My neighbor, the Instagram influencer, goes with them. I watch her go from the window, carrying her things to an alpine white BMW where her father waits. Nothing is packed into boxes so she carries it all down in heaps, armloads of clothing, a shower caddy filled with shampoo bottles, a colander in one hand and, in the other, a jar of utensils, spatulas and whisks sticking out, everything loose, uncontained. Who moves like this? The mirror comes down last, the one she uses for her selfies. “Be careful,” she tells her father as he fits it into the BMW. “That’s the only valuable thing I own.” By valuable, she does not mean expensive. The mirror hails from Ikea and sells for much less than her Gucci shoes and Yves Saint Laurent handbags. She means valuable in another sense, close to her soul, the mirror a vessel for her image. Her most precious object.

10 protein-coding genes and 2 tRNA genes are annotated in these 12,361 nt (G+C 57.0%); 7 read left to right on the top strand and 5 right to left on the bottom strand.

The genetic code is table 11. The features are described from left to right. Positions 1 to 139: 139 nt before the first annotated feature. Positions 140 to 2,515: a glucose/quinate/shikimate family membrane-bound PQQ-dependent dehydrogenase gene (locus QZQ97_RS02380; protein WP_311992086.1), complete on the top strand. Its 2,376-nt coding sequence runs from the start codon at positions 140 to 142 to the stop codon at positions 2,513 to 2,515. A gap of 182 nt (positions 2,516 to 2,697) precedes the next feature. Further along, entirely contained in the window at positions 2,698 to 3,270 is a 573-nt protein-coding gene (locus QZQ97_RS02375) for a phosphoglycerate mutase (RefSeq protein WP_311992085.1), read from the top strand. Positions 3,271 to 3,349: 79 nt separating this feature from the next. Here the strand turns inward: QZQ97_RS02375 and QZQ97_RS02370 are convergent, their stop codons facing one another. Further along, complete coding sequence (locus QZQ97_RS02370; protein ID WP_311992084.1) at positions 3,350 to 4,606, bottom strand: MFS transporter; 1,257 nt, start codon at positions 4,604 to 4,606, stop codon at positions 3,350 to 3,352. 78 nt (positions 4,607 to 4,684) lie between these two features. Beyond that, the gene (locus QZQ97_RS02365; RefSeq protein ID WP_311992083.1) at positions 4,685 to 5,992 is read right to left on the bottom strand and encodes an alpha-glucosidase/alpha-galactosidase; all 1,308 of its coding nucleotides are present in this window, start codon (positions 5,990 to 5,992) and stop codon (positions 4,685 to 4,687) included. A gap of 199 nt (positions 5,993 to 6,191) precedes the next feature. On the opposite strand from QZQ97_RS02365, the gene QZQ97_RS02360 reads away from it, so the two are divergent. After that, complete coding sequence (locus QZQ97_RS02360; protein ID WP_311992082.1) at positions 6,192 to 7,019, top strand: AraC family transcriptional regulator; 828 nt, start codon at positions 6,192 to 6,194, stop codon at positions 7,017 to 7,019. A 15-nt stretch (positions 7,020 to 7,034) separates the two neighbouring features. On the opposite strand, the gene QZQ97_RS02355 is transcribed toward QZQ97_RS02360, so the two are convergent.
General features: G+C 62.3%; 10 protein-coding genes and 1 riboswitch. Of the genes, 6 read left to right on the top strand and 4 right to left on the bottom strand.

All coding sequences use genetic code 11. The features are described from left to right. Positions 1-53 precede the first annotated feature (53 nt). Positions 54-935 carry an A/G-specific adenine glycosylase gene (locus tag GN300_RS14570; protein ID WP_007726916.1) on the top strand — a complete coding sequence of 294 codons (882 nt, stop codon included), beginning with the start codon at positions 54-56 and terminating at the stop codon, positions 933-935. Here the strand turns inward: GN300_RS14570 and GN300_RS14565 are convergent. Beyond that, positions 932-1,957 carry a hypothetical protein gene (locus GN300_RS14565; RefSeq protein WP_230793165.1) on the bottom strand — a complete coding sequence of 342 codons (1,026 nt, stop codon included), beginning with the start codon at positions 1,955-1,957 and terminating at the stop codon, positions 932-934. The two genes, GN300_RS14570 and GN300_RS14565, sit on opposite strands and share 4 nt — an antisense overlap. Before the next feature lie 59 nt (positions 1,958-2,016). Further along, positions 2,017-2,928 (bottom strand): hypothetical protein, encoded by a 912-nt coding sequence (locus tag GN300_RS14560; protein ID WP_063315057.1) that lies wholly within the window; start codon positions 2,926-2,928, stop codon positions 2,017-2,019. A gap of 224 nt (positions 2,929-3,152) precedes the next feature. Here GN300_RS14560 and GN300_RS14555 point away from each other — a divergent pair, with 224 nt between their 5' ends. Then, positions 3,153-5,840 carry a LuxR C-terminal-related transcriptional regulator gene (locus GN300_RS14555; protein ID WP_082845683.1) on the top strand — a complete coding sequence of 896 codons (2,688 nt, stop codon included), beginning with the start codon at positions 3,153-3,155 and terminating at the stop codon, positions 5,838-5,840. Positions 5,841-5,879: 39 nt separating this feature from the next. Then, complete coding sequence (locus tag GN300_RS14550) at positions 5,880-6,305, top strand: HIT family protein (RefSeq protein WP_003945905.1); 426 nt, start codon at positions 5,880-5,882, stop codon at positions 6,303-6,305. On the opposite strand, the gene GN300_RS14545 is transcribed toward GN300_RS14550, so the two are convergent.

The mountains of furniture are unusual and people in the East Village can’t stop talking about them. On Facebook, they take photos of the mountains and marvel, “That’s a lot of furniture.” We’ve never seen anything like this. Entire apartments are being dumped as buildings empty out. Where is everyone going that they don’t need furniture? They’re buying new stuff, of course. They can afford it. “Good riddance,” the Facebook people say. “Don’t let the door hit you on the way out.” Each time a new mountain appears, the gleaners come to gather. Old-time East Villagers pick over the piles, selecting choice items, so that everywhere you look, someone is walking along carrying a chair, a framed artwork, unwanted objects plucked from the heaps, wanted again. Homeless people construct homes from the mountains, rearranging the pieces into outdoor tableaux of indoor space, creating entire domestic environments on the sidewalks, complete with rugs, sofas, queen-size beds covered in luxurious duvets and feather pillows, side tables with lamps that plug into nothing, toasters with no toast.